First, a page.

The Miracle Worker (1962 film)
|The Miracle Worker|
|Directed by||Arthur Penn|
|Produced by||Fred Coe|
|Written by||William Gibson|
|Music by||Laurence Rosenthal|
|Edited by||Aram Avakian|
|Distributed by||United Artists|
|Box office||$2.5 million (rentals)|
The Miracle Worker is a 1962 American biographical film directed by Arthur Penn. The screenplay by William Gibson is based on his 1959 play of the same title, which originated as a 1957 broadcast of the television anthology series Playhouse 90. Gibson's original source material was The Story of My Life, the 1902 autobiography of Helen Keller.
The film went on to be an instant critical success and a moderate commercial success. The film was nominated for five Academy Awards, including Best Director for Arthur Penn, and won two awards, Best Actress for Anne Bancroft and Best Supporting Actress for Patty Duke. The Miracle Worker also holds a perfect 100% score from the movie critics site Rotten Tomatoes.
Young Helen Keller (Patty Duke), blind and deaf since infancy due to a severe case of scarlet fever, is frustrated by her inability to communicate and subject to frequent violent and uncontrollable outbursts as a result. Unable to deal with her, her terrified and helpless parents contact the Perkins School for the Blind for assistance. In response they send Anne Sullivan (Anne Bancroft), a former student, to the Keller home to tutor her. What ensues is a battle of wills as Anne breaks down Helen's walls of silence and darkness through persistence, love, and sheer stubbornness.
- Anne Bancroft as Anne Sullivan
- Patty Duke as Helen Keller
- Victor Jory as Captain Arthur Keller
- Inga Swenson as Kate Keller
- Andrew Prine as James Keller
- Kathleen Comegys as Aunt Ev
- Beah Richards as Viney (uncredited)
- Jack Hollander as Mr. Anagnos (uncredited)
- Michael Darden as Percy (uncredited)
- Dale Ellen Bethea as Martha (uncredited)
- John Bliss as Admissions Officer (uncredited)
- Judith Lowry as 1st Crone (uncredited)
- William F. Haddock as 2nd Crone (uncredited)
- Helen Ludlam as 3rd Crone (uncredited)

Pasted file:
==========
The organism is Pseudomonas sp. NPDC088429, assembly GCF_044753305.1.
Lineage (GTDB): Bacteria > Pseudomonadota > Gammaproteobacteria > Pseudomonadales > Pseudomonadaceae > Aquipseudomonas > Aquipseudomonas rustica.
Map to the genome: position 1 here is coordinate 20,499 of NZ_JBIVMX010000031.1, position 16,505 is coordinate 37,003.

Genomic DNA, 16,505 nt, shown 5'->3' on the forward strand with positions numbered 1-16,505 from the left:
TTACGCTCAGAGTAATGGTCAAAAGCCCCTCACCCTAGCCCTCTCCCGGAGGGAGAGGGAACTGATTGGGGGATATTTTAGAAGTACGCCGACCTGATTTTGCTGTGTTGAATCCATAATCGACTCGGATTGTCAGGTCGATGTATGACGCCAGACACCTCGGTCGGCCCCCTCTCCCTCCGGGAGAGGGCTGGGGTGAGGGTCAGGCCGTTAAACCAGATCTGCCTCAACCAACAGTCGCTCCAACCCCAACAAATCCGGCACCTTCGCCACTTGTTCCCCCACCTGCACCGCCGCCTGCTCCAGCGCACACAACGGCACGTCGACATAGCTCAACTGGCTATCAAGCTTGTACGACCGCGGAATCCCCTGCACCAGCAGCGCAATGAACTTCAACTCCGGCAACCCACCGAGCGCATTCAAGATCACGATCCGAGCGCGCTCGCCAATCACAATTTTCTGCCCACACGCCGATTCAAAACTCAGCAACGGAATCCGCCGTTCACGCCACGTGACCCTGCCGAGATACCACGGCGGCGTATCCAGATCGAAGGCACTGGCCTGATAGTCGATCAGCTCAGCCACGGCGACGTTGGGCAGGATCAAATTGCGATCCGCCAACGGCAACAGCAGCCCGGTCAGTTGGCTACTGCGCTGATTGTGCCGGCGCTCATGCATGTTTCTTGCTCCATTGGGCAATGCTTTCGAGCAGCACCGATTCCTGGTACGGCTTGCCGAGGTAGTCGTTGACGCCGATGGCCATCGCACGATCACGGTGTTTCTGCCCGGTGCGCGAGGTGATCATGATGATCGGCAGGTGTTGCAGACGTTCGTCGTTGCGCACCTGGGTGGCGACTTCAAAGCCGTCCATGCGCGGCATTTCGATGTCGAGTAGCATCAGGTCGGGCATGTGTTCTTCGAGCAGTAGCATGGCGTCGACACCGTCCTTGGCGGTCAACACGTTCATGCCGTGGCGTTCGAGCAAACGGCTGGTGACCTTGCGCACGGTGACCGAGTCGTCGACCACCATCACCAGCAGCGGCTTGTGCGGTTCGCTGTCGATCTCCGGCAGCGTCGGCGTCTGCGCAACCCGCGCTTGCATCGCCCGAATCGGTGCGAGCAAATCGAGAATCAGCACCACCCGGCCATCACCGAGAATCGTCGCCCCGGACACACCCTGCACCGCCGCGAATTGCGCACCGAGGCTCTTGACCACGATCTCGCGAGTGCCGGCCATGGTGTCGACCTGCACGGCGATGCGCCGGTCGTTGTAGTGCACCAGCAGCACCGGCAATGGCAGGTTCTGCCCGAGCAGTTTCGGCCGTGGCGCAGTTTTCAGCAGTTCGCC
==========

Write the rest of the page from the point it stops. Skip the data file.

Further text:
Despite the fact Anne Bancroft had won the Tony Award for Best Performance by a Leading Actress in a Play for her performance in the Broadway production, United Artists executives wanted a bigger name cast as Anne Sullivan in the film adaptation. They offered to budget the film at $5 million if Elizabeth Taylor was cast but only $500,000 if director Arthur Penn insisted on using Bancroft. Penn, who had directed the stage production, remained loyal to his star. The move paid off, and Bancroft won an Oscar for her role in the film.
Also despite the fact that Patty Duke had played Helen Keller in the play, she almost did not get the part. The reason was that Duke, 15 years old at the time, was too old to portray a seven-year-old girl, but after Bancroft was cast as Anne, Duke was chosen to play Helen in the movie.
For the dining room battle scene, in which Anne tries to teach Helen proper table manners, both Bancroft and Patty Duke wore padding beneath their costumes to prevent serious bruising during the intense physical skirmish. The nine-minute sequence required three cameras and took five days to film.
The film ranked #15 on AFI's 100 Years...100 Cheers: America's Most Inspiring Movies.
In his review in the New York Times, Bosley Crowther observed, "The absolutely tremendous and unforgettable display of physically powerful acting that Anne Bancroft and Patty Duke put on in William Gibson's stage play The Miracle Worker is repeated by them in the film . . . But because the physical encounters between the two . . . seem to be more frequent and prolonged than they were in the play and are shown in close-ups, which dump the passion and violence right into your lap, the sheer rough-and-tumble of the drama becomes more dominant than it was on the stage . . . The bruising encounters between the two . . . are intensely significant of the drama and do excite strong emotional response. But the very intensity of them and the fact that it is hard to see the difference between the violent struggle to force the child to obey . . . and the violent struggle to make her comprehend words makes for sameness in these encounters and eventually an exhausting monotony. This is the disadvantage of so much energy. However, Miss Bancroft's performance does bring to life and reveal a wondrous woman with great humor and compassion as well as athletic skill. And little Miss Duke, in those moments when she frantically pantomimes her bewilderment and desperate groping, is both gruesome and pitiable." 
Time Out London opined, "It's a stunningly impressive piece of work . . . deriving much of its power from the performances. Patty Duke and Anne Bancroft spark off each other with a violence and emotional honesty rarely seen in the cinema, lighting up each other's loneliness, vulnerability, and plain fear. What is in fact astonishing is the way that, while constructing a piece of very carefully directed and intelligently written melodrama, Penn manages to avoid sentimentality or even undue optimism about the value of Helen's education, and the way he achieves such a feeling of raw spontaneity in the acting." 
Awards and nominations
- Academy Award for Best Actress (Anne Bancroft, winner)
- Academy Award for Best Supporting Actress (Patty Duke, winner)
- Academy Award for Best Director (Arthur Penn, nominee)
- Academy Award for Best Adapted Screenplay (William Gibson, nominee)
- Academy Award for Best Black-and-White Costume Design (Ruth Morley, nominee)
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